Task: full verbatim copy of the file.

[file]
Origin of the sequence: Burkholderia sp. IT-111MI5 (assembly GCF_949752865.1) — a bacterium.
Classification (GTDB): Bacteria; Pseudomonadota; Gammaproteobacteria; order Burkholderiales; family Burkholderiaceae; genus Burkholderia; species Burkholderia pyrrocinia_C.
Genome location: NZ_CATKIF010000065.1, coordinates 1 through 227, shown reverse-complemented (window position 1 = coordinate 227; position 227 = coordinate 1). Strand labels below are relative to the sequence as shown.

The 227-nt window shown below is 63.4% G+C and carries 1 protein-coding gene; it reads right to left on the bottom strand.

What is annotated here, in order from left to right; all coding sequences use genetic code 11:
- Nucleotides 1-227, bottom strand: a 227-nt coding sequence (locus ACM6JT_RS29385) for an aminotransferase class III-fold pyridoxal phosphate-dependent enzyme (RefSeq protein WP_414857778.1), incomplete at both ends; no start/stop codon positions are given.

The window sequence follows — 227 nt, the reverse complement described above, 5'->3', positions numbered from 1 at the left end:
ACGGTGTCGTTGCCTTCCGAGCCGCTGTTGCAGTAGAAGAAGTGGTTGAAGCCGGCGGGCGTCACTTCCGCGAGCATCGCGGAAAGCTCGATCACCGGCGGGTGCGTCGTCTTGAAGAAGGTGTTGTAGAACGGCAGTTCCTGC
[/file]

Origin of the sequence: Burkholderia sp. IT-111MI5 (assembly GCF_949752865.1) — a bacterium.
Classification (GTDB): Bacteria; Pseudomonadota; Gammaproteobacteria; order Burkholderiales; family Burkholderiaceae; genus Burkholderia; species Burkholderia pyrrocinia_C.
Genome location: NZ_CATKIF010000065.1, coordinates 1 through 227, shown reverse-complemented (window position 1 = coordinate 227; position 227 = coordinate 1). Strand labels below are relative to the sequence as shown.

The 227-nt window shown below is 63.4% G+C and carries 1 protein-coding gene; it reads right to left on the bottom strand.

What is annotated here, in order from left to right; all coding sequences use genetic code 11:
- Nucleotides 1-227, bottom strand: a 227-nt coding sequence (locus ACM6JT_RS29385) for an aminotransferase class III-fold pyridoxal phosphate-dependent enzyme (RefSeq protein WP_414857778.1), incomplete at both ends; no start/stop codon positions are given.

The window sequence follows — 227 nt, the reverse complement described above, 5'->3', positions numbered from 1 at the left end:
ACGGTGTCGTTGCCTTCCGAGCCGCTGTTGCAGTAGAAGAAGTGGTTGAAGCCGGCGGGCGTCACTTCCGCGAGCATCGCGGAAAGCTCGATCACCGGCGGGTGCGTCGTCTTGAAGAAGGTGTTGTAGAACGGCAGTTCCTGC